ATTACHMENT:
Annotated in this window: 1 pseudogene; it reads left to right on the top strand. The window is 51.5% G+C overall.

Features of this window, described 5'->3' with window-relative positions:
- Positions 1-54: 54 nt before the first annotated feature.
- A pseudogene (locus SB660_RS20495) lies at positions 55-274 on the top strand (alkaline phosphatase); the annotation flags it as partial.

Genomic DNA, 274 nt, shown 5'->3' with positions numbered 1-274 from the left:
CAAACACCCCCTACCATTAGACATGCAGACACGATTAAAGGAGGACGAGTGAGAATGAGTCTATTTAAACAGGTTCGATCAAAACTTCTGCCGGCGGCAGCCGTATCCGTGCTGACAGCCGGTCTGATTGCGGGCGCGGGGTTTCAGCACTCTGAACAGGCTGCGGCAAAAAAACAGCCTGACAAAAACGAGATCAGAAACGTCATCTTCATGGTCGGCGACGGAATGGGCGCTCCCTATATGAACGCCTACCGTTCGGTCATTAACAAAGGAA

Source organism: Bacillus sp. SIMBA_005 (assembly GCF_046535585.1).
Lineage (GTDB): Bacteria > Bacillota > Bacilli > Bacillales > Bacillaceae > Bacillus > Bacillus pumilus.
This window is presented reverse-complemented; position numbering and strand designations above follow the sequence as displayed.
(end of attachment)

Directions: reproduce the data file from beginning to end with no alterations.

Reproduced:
Annotated in this window: 1 pseudogene; it reads left to right on the top strand. The window is 51.5% G+C overall.

Features of this window, described 5'->3' with window-relative positions:
- Positions 1-54: 54 nt before the first annotated feature.
- A pseudogene (locus SB660_RS20495) lies at positions 55-274 on the top strand (alkaline phosphatase); the annotation flags it as partial.

Genomic DNA, 274 nt, shown 5'->3' with positions numbered 1-274 from the left:
CAAACACCCCCTACCATTAGACATGCAGACACGATTAAAGGAGGACGAGTGAGAATGAGTCTATTTAAACAGGTTCGATCAAAACTTCTGCCGGCGGCAGCCGTATCCGTGCTGACAGCCGGTCTGATTGCGGGCGCGGGGTTTCAGCACTCTGAACAGGCTGCGGCAAAAAAACAGCCTGACAAAAACGAGATCAGAAACGTCATCTTCATGGTCGGCGACGGAATGGGCGCTCCCTATATGAACGCCTACCGTTCGGTCATTAACAAAGGAA

Source organism: Bacillus sp. SIMBA_005 (assembly GCF_046535585.1).
Lineage (GTDB): Bacteria > Bacillota > Bacilli > Bacillales > Bacillaceae > Bacillus > Bacillus pumilus.
This window is presented reverse-complemented; position numbering and strand designations above follow the sequence as displayed.